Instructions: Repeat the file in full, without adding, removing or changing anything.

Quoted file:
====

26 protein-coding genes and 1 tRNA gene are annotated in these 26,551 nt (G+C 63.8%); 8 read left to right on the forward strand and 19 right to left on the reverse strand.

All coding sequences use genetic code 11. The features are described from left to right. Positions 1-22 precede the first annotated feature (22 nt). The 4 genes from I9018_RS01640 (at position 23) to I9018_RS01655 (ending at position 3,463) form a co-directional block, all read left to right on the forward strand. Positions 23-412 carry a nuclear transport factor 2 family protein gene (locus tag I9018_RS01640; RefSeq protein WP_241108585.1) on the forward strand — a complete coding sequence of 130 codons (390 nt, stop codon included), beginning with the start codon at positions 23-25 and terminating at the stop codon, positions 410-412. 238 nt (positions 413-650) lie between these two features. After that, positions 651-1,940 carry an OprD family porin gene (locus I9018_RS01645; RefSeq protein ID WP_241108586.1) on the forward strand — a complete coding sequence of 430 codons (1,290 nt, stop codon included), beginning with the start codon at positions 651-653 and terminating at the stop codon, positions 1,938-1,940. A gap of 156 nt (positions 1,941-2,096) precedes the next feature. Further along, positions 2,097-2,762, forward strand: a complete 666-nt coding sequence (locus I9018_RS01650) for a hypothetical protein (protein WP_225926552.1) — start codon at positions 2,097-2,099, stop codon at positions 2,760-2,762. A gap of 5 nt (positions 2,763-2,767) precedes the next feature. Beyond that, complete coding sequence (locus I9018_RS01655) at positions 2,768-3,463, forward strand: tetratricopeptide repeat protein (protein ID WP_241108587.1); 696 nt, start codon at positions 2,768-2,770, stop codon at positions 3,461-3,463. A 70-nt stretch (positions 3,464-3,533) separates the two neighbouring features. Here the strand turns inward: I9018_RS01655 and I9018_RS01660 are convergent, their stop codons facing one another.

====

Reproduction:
26 protein-coding genes and 1 tRNA gene are annotated in these 26,551 nt (G+C 63.8%); 8 read left to right on the forward strand and 19 right to left on the reverse strand.

All coding sequences use genetic code 11. The features are described from left to right. Positions 1-22 precede the first annotated feature (22 nt). The 4 genes from I9018_RS01640 (at position 23) to I9018_RS01655 (ending at position 3,463) form a co-directional block, all read left to right on the forward strand. Positions 23-412 carry a nuclear transport factor 2 family protein gene (locus tag I9018_RS01640; RefSeq protein WP_241108585.1) on the forward strand — a complete coding sequence of 130 codons (390 nt, stop codon included), beginning with the start codon at positions 23-25 and terminating at the stop codon, positions 410-412. 238 nt (positions 413-650) lie between these two features. After that, positions 651-1,940 carry an OprD family porin gene (locus I9018_RS01645; RefSeq protein ID WP_241108586.1) on the forward strand — a complete coding sequence of 430 codons (1,290 nt, stop codon included), beginning with the start codon at positions 651-653 and terminating at the stop codon, positions 1,938-1,940. A gap of 156 nt (positions 1,941-2,096) precedes the next feature. Further along, positions 2,097-2,762, forward strand: a complete 666-nt coding sequence (locus I9018_RS01650) for a hypothetical protein (protein WP_225926552.1) — start codon at positions 2,097-2,099, stop codon at positions 2,760-2,762. A gap of 5 nt (positions 2,763-2,767) precedes the next feature. Beyond that, complete coding sequence (locus I9018_RS01655) at positions 2,768-3,463, forward strand: tetratricopeptide repeat protein (protein ID WP_241108587.1); 696 nt, start codon at positions 2,768-2,770, stop codon at positions 3,461-3,463. A 70-nt stretch (positions 3,464-3,533) separates the two neighbouring features. Here the strand turns inward: I9018_RS01655 and I9018_RS01660 are convergent, their stop codons facing one another.